Fez Review

I was lucky enough a few days ago to run across a fantastic documentary on Netflix called Indie Game that closely followed the late stage development of two groundbreaking Indie titles, the first one being Super Meat Boy and the second being Fez. The movie covers the release of Super Meat Boy but Fez was still in development at the time of the movies’ release in January of 2012. It was amazing to see such small dedicated individuals or small groups of people creating unbelievable gaming experiences, much in the spirit of Braid which broke records and I believe really opened the doors for indie games to find real success.

Fez was in development for five years and was originally announced by creator Phil Fish on July 17th, 2007 and the game wasn’t released until April 13th, 2012 after being pushed back. After the extended development and being pushed back many gamers were wondering if the game would actually ever be released, and upon the games release it would meet extremely high expectations. Fez finally was released in April of 2012 and it meets and exceeds the high expectations held by fans and critics alike. The concept of Fez revolves around the protagonist, Gomez, who is an inhabitant of a flat two-dimensional world but through the discovery of an artifact called the Hexahedron which provides Gomez with a magical fez that allows him to see a third dimension.

The pixelated art style for Fez works in a beautifully fantastic way, and the unique integration of a third dimension only makes the game that more beautiful. The aesthetically pleasing lighting and the overall visual appeal of the game create a ridiculously artistic experience that you won’t soon forget. The soundtrack is varied and beautifully ambient making the audio aspect of the game up to par with the amazing visuals. The combination of the two definitely engross you in the eye popping world.

The gameplay in Fez revolves around a series of puzzles in which Gomez must complete in order to collect the missing pieces of the Hexahedron before the world collapses and Gomez along with it. You will also collect 32 “anti-cubes” scattered throughout the world. As the player collects cubes and anti-cubes, doors become unlocked and allow the player to access new areas. To collect the cubes and anti-cubes the player must take advantage of the 3D component of the game to solve the various puzzles which are varied and keep you pulled into the game, never getting stale or bored and always offering something new for the player.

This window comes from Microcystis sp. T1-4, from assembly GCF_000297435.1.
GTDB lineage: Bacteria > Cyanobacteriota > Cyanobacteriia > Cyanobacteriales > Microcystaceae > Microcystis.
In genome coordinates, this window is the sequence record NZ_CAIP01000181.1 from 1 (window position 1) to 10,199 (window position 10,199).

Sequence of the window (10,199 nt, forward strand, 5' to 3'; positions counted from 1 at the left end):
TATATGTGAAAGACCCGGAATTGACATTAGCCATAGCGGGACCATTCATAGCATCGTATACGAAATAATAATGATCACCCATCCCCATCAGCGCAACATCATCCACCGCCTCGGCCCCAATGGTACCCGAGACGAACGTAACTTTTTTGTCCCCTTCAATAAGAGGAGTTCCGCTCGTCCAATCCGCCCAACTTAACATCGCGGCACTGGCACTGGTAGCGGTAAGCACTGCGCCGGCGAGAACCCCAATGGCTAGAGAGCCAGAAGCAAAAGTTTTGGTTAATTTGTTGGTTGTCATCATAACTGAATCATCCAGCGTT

There is no real consequence for dying as you are automatically transported back to your last living position, but the puzzles offer such a challenge that this design decision works perfectly within the game. Fez offers up a challenging experience with online leaderboards that will have you playing through the game more than once, if for nothing else just to relive the visual experience that Fez offers. Fez is an experience that deserves to be in the same echelon as such amazing indie games as Braid or Super Meat Boy which is what you would hopefully expect from a game with such a long development cycle that portrays Phil Fish as a sort of perfectionist and it shows in every aspect of Fez. This is definitely a title that should be in every gamers library, especially fans of superb indie games in which case Fez is an absolute must-have.and for the equivalent of $10 this game is worth absolutely every penny.The indie development scene has been growing into a big deal over the past few years and Fez only furthers the belief that the indy games are capable of offering amazing experiences.

LEGO Lord of the Rings

Every time I pick up a LEGO video game, I know what I am going to get, but it always seems to surprise me anyway. Lord of the Rings was the biggest surprise I have had with any LEGO game so far. While the gameplay doesn’t stray too far from the normal platforming fare, it has certain RPG elements like quests and upgradable items which, while tedious at times, definitely add to the game’s replay factor. Also adding to replay value are the many side quests all around Middle Earth and over 80 unlockable characters with unique play styles, from archer to berserker.

If you have played any previous LEGO games you will basically know what to expect, but here they have taken it to a new level. The various levels in the game evoke all the feelings of the movies. As a word of caution, if you don’t feel comfortable letting your child WATCH the Rings movies, then you may want to wait a bit on this game. Like the films, it can get a bit dark at times and even uses actual dialogue from the films in game. That being said, this is what I would consider a perfect family game. It has a simple play style that will appeal to gamers of all ages, with a bit of creative puzzle solving and challenges for the more experienced fans. Even non gamers will enjoy this reimagining of the Lord of the Rings universe.

The graphics, while being mostly comprised of LEGO, were very nice and crisp. Certain areas had a very appealing depth of field, almost like tilt shift photography, and everything was equal parts bright and cheery and dark and gloomy.